Hardly a week – if not day – seems to go by without a serious vulnerability emerging in the systems used by the government, businesses and individuals.  Take two recent examples:

  1. Yesterday, computer security researchers revealed how to exploit flaws in the software that helps devices connect to computers via USB (the ‘BadUSB’ flaw).
  2. On 24 September, vulnerabilities were announced in the computer program ‘Bash’.  Bash is a standard program installed on most machines running non-Windows operating systems  including, but not limited to, Unix, Linux, MacOS.  It is used to process commands.  The ‘Shellshock’ or ‘Bashdoor’ vulnerability can allow an attacker to execute arbitrary commands on vulnerable systems and, in doing so, gain unauthorised access to computers and web servers.  (Incidentally, Surevine, a member of ADS, has provided an example of how quickly this can be done).

The BadUSB flaw is interesting, because researchers publicly released a code that can be used to exploit the vulnerabilities.  They did so to encourage firms to improve their defences:

Full disclosure can motivate companies to act and make products more secure.

In the case of BadUSB, however, the problem is structural.  The standard itself is what enables the attack and no single vendor is in a position to change that.

It is unclear who would feel pressured to improve their products by the recent release.

In a slightly different way, the FBI has released a formerly in-house malware-analysing portal to help speed up incident responses and help industry and law enforcement with investigations.  The aims is for the Malware Investigator Portal to let organisations report concerns, receive responses and advice, correlate the incident with other intelligence and, through this,  build responses to new malware without such heavy reverse-engineering loads.  Perhaps the UK’s National CERT (including its Cyber Information Sharing Partnership, CISP) will evolve in a similar direction?

Shellshock is also interesting, for two reasons.  First, analysis of the source code history identified that the vulnerabilities had existed since 1992.  Secondly, in the days after Shellshock, scrutiny of the underlying design flaws was revealed in turn discovered a variety of derivative vulnerabilities which required separate patches to be developed.

The approach to addressing vulnerabilities is combination of reactive patching and the use of technical and procedural “controls”.  For example, the UK Government has now decided to mandate the ‘Cyber Essentials’ scheme in procurement.

Cyber Essentials specifies the basic cyber security measures all organisations should implement to mitigate the risk from basic internet based threats.  From 1 October, suppliers bidding for government contracts which involve handling of personal information or the provision of IT systems and services at OFFICIAL must demonstrate that they meet the requirements set out in Cyber Essentials.  (Note that suppliers on the G-Cloud, Digital Services, Public Sector Network, ID Assurance and Assisted Digital Frameworks are exempt as they already meet security requirements.  Suppliers to the MoD are also exempt, as the MoD will be implementing its own cyber standards in 2015 (through the Defence Cyber Protection Partnership, which ADS is involved in).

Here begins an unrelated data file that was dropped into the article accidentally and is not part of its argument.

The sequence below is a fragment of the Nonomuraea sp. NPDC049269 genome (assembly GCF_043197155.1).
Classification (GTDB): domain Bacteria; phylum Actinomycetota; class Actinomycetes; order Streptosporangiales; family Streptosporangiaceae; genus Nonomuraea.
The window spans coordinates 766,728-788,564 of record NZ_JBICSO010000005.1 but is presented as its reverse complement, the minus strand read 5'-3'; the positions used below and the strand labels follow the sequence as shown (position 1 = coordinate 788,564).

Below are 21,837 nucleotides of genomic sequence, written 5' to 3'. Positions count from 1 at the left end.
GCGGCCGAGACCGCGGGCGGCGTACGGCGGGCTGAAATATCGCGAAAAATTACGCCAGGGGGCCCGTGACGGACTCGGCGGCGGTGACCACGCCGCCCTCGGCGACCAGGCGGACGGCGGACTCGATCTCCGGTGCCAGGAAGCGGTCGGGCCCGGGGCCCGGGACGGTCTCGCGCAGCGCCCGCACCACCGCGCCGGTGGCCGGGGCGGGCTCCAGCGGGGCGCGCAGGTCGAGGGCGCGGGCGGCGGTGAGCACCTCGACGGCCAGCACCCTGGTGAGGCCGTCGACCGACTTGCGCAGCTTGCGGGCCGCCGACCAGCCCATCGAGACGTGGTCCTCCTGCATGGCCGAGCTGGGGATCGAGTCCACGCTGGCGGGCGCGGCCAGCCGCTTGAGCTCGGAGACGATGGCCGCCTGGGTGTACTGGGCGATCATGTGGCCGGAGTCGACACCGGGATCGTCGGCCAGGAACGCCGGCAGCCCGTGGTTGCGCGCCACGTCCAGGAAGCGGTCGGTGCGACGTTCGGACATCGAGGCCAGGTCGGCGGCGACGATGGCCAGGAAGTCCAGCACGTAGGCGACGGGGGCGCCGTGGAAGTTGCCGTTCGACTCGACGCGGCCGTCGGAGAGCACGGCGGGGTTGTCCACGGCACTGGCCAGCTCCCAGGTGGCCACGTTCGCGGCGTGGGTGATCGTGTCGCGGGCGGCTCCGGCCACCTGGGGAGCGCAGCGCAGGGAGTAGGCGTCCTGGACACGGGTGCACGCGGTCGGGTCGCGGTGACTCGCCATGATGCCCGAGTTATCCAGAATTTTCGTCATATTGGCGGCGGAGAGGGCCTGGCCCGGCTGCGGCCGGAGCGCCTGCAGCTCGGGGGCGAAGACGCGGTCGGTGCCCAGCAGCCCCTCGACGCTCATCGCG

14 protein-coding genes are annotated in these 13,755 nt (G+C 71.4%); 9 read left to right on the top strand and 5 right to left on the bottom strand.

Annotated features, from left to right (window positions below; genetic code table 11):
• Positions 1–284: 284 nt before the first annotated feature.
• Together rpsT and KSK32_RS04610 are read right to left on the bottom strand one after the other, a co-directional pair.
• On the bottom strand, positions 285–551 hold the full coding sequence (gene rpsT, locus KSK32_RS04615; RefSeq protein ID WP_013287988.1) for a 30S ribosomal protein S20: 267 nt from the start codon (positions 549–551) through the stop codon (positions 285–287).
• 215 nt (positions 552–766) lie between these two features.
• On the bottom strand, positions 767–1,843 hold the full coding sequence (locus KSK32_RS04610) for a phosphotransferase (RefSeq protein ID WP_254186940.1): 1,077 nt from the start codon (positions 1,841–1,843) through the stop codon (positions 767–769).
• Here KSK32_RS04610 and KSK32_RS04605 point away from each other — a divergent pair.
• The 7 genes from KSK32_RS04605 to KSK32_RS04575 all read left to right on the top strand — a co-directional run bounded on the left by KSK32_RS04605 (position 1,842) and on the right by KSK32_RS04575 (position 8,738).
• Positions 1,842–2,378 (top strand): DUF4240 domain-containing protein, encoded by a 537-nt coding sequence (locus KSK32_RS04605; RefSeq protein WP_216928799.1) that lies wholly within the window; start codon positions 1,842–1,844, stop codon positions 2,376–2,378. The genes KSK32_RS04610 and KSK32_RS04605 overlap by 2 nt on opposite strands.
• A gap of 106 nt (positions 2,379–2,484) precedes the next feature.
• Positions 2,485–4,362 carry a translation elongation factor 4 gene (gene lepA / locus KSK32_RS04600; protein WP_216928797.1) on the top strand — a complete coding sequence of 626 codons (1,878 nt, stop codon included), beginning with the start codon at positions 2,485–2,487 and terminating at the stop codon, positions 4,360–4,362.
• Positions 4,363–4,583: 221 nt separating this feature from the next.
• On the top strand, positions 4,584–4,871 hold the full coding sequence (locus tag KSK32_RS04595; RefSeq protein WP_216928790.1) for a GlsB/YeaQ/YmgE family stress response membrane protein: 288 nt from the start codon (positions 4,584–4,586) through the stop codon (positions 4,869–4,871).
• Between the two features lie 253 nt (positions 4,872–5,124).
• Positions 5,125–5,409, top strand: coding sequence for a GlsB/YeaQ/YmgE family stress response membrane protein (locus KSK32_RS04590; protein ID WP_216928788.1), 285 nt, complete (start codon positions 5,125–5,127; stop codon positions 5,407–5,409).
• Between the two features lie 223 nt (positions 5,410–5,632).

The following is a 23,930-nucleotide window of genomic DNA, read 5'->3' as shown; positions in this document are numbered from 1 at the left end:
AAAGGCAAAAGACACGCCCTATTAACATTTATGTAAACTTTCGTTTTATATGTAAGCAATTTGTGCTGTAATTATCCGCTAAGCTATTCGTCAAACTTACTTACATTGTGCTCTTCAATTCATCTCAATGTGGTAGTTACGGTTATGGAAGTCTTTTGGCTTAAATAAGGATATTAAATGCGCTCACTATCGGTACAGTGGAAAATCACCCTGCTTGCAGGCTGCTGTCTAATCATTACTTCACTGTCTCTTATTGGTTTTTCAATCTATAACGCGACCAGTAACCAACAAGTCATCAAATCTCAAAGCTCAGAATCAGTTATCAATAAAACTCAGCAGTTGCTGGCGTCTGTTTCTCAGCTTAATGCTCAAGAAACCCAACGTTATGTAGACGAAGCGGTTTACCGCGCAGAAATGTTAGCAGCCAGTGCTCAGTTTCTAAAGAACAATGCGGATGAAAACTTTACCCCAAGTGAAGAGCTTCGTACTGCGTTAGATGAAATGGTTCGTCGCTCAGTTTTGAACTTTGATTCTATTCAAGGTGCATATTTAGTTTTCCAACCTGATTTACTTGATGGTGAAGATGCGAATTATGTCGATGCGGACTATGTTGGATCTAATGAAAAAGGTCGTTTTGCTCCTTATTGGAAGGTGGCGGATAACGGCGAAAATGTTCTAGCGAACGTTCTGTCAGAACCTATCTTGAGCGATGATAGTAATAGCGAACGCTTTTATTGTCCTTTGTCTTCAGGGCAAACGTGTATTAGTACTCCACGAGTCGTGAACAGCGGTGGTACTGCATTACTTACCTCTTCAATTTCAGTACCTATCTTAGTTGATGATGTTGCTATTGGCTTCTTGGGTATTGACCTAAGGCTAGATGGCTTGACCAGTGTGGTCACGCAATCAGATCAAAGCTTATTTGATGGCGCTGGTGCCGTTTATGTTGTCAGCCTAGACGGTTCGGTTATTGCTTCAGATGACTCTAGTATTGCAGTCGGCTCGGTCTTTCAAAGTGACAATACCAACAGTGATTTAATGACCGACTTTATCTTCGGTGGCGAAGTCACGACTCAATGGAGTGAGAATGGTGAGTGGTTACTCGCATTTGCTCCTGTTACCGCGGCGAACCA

ADS provided input to Cyber Essentials, raising a number of concerns about the Scheme’s adequacy and implementation.  It will be interesting to see how the Scheme helps address vulnerabilities such as Shellshock and BadUSB.

An alternative, complementary and perhaps more fundamental approach, as I recommended in December 2012, is to design security and resilience into software (and hardware) from the outset.  That is why initiatives such as the Trustworthy Software Initiative, which is part funded by the government, are so interesting and valuable.  The TSI rightly notes that:

Software provides a vital underpinning to the information economy, yet software errors and failures are endemic, and they show no sign of decreasing.  Recent reports indicate that in excess of 90% of the incidents reported to GovCERTUK can be attributed to software bugs.

As the number of software-powered devices continues to increase, the number of software errors will also increase, even if all other factors remain the same.

It aims to ‘enhance the overall software and systems culture, with the objective that software should be designed, implemented and maintained in a trustworthy manner‘ and has already launched the PAS754 “software trustworthiness” standard to help organisations avoid software failures.  The standard is the UK’s first successful attempt at codifying what constitutes good software engineering, and sets out the processes and procedures which organisations can apply to “help them procure, supply or employ trustworthy software.

However, market dynamics could hinder the development of secure software (and hardware) in three ways:

  1. The pressure of time-to-market: integrated security solutions tend to have longer production cycles.
  2. Cost: ‘designing out’ vulnerabilities rather than patching them at a later date is not only more time-consuming but more expensive.  A market has developed in the provision of overlaid security solutions that provides value for money, even if it does not address all the risks faced by organisations.
  3. From the point of view of those assessing risk at board level, patching and security controls are supported by manuals of best practice and include training and other practical activities designed to demonstrate that “something is being done” (even if just to check boxes!).  The TSI is taking steps to address this particular aspect, and PAS754 is a good start, but there is some way to go.

Will consumer pressure eventually help push vendors to develop secure software and hardware?